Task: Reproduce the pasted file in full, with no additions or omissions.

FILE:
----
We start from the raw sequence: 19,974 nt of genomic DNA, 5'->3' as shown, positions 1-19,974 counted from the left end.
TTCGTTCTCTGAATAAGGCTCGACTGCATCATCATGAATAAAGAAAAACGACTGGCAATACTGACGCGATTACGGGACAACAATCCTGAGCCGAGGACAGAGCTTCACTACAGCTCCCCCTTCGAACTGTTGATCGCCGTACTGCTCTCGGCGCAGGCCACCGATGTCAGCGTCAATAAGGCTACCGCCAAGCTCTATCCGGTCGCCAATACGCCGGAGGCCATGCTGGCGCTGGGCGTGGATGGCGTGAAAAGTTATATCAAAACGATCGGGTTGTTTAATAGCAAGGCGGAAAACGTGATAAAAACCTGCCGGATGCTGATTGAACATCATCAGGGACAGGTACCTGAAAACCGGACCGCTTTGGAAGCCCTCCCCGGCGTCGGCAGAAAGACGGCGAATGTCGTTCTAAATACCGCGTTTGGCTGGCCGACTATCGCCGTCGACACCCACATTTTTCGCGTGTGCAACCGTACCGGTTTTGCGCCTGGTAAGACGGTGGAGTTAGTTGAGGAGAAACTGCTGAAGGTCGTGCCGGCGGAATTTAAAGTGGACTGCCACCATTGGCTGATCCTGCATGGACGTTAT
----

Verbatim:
We start from the raw sequence: 19,974 nt of genomic DNA, 5'->3' as shown, positions 1-19,974 counted from the left end.
TTCGTTCTCTGAATAAGGCTCGACTGCATCATCATGAATAAAGAAAAACGACTGGCAATACTGACGCGATTACGGGACAACAATCCTGAGCCGAGGACAGAGCTTCACTACAGCTCCCCCTTCGAACTGTTGATCGCCGTACTGCTCTCGGCGCAGGCCACCGATGTCAGCGTCAATAAGGCTACCGCCAAGCTCTATCCGGTCGCCAATACGCCGGAGGCCATGCTGGCGCTGGGCGTGGATGGCGTGAAAAGTTATATCAAAACGATCGGGTTGTTTAATAGCAAGGCGGAAAACGTGATAAAAACCTGCCGGATGCTGATTGAACATCATCAGGGACAGGTACCTGAAAACCGGACCGCTTTGGAAGCCCTCCCCGGCGTCGGCAGAAAGACGGCGAATGTCGTTCTAAATACCGCGTTTGGCTGGCCGACTATCGCCGTCGACACCCACATTTTTCGCGTGTGCAACCGTACCGGTTTTGCGCCTGGTAAGACGGTGGAGTTAGTTGAGGAGAAACTGCTGAAGGTCGTGCCGGCGGAATTTAAAGTGGACTGCCACCATTGGCTGATCCTGCATGGACGTTAT